Boyhood memories of his father, always referred to as “Papa”, would appear in nearly every personal interview the actor gave as a grown man. “Papa was an infinitely volatile man,” he says, “He wore a .38, even to bed. He kept three revolvers in the back bar and two baseball bats. When I was 7 or 8 years old, he threw two people out who were fighting. One of them, the older man, stabbed the younger man to death right on the sidewalk.” Don continues, “And one day, his bartender killed a man. Papa fed him beer, cut him in the stomach, took him into the Sheriff’s office, and got him on self-defense. Papa was a Deputy Sheriff too. This was the kind of place he ran, and he really ran it.”
Aside from occasionally witnessing deaths outside his establishment, Felix earned money with a small side job as well, speculates Ameche. “Even as a boy, in 1915-1918, I somehow knew that he was smuggling Italians into the country at $500 to $1000 a head, but we never talked about it much at home.” Extra-curricular activities became a constant for Don, as he tried to steer clear of his father and the saloon, because frankly, “it scared the hell out of me.” He joined Franklin School’s junior basketball team as an elementary escape, became involved in school theater productions, and welcomed the idea of attending boarding school in Dubuque, Iowa for the remainder of his schooling.
Aside from the hot-tempered father, who would lose his tavern around 1919 after Prohibition was enacted, he was relieved to get away from the city he grew up in. “Being born an Italian in a city like Kenosha was a brutal time. They really looked down on us because Kenosha then was Sicilian. Early in my life, this hurt the hell out of me,” he explained to Detroit Free Press in 1988. Don flourished as an Iowan eighth-grader, especially after showing interest in acting. One of his early mentors, Reverend George Stemm of St. Birchman’s Boys Academy in Marion, recalls being impressed with the young Ameche; he had a feeling that this boy’s smile, grace and voice would lead to great things. Later, at Columbia (now Loras) College in Dubuque, the yearbook described Ameche as one of the most promising actors at the school. While studying there, Don would meet his future wife, a girl named Honore Prendergast.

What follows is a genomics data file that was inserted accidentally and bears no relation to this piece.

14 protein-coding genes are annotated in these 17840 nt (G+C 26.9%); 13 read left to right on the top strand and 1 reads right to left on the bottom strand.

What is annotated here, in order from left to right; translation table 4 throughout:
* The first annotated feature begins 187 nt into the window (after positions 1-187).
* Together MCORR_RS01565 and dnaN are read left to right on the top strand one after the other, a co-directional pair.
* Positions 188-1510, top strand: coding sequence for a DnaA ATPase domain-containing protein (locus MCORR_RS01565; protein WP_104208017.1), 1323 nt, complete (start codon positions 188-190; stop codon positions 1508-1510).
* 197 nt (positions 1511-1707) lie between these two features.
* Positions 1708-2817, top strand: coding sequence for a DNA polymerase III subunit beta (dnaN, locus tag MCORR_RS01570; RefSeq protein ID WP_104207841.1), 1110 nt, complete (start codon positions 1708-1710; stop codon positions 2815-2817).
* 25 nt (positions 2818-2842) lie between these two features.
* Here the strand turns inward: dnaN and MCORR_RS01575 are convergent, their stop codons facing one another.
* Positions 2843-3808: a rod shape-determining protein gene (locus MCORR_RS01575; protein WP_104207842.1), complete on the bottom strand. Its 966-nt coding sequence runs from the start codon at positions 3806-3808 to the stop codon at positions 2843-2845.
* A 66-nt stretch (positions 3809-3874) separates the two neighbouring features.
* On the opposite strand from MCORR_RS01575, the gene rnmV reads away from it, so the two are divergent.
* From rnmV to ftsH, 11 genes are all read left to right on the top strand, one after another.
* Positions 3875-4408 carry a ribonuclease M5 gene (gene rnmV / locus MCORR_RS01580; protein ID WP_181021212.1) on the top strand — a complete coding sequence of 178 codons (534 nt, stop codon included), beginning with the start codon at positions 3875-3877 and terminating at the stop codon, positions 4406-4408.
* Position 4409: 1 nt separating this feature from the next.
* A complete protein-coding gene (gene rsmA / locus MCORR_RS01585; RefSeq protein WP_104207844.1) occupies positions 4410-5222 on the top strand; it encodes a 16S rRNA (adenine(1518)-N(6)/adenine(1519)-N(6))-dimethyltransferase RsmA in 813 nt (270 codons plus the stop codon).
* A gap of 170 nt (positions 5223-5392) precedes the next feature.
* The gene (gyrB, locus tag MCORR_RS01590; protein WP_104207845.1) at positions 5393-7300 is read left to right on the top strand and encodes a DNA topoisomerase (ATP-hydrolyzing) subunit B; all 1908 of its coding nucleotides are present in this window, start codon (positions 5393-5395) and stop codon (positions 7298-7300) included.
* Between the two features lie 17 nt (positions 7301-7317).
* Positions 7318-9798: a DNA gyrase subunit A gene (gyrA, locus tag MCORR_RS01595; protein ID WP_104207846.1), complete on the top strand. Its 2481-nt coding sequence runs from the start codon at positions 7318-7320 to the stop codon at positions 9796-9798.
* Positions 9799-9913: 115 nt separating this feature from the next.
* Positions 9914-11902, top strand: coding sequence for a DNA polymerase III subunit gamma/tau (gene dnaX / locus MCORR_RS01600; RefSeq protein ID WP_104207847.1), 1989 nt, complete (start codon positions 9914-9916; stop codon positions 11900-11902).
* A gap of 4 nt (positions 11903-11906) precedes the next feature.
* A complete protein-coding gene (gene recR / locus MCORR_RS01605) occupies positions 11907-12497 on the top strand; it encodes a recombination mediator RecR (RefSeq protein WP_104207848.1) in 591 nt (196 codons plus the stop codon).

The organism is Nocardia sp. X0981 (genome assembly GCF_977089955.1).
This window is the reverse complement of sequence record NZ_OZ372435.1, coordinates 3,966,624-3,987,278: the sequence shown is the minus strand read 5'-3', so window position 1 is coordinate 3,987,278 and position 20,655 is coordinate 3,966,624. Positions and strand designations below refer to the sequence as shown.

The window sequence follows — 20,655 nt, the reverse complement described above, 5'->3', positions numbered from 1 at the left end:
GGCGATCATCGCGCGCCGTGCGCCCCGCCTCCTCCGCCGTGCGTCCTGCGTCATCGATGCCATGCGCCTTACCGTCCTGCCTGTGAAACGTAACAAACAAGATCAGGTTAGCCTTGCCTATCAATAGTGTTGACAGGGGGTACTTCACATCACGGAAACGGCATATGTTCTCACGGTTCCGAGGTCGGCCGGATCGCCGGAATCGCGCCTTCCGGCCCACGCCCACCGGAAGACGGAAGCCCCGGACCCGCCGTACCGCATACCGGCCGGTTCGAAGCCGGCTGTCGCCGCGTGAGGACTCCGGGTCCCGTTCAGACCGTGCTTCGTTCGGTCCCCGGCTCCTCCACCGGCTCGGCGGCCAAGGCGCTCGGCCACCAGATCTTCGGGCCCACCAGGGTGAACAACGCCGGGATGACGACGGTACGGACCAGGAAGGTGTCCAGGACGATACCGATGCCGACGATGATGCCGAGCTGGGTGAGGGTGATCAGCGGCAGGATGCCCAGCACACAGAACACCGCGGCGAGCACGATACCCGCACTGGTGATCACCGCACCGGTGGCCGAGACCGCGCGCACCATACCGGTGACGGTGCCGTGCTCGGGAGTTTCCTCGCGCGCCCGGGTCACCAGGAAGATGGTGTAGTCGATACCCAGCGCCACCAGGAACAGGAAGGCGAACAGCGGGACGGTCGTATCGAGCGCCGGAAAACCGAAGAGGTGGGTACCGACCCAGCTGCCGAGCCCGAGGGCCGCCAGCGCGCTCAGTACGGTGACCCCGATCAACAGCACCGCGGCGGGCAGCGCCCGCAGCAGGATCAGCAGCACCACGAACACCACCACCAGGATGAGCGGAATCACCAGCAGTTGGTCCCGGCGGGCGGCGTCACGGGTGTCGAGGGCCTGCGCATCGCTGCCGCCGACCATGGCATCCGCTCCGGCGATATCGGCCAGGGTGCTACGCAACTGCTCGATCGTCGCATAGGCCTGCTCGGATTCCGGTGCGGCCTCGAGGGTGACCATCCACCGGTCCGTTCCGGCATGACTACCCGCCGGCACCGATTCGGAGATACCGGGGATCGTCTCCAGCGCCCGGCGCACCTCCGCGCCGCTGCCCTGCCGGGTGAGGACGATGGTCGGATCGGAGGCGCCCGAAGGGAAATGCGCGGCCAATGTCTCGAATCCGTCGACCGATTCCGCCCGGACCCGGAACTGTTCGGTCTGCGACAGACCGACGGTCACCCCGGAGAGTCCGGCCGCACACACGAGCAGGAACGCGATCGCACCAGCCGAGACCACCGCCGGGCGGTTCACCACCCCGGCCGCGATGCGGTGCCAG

By age 22, Don was back in Kenosha. Roughly one decade after losing the family business the Ameches suffered a harder blow– along with the rest of nation — as the Great Depression began in 1929. The six youngest children were left to fend for themselves and each other. “I had to take over the whole family,” recalls the second-oldest Don “I educated every one of my brothers and sisters.” Following his father’s wishes, Don entered higher education intent on becoming a lawyer. He began at Marquette University in Milwaukee, hopped down to the prestigious Georgetown University in Washington D.C for a bit, and eventually settled at the University of Wisconsin in Madison. Don became enamored with the idea of the acting soon after joining the university’s Wisconsin Players theater group. It was here, Ameche met future costar Ralph Bellamy, and Yewell Tompkins (a.k.a Tom Ewell), who would later star with Marilyn Monroe in The Seven Year Itch (1955).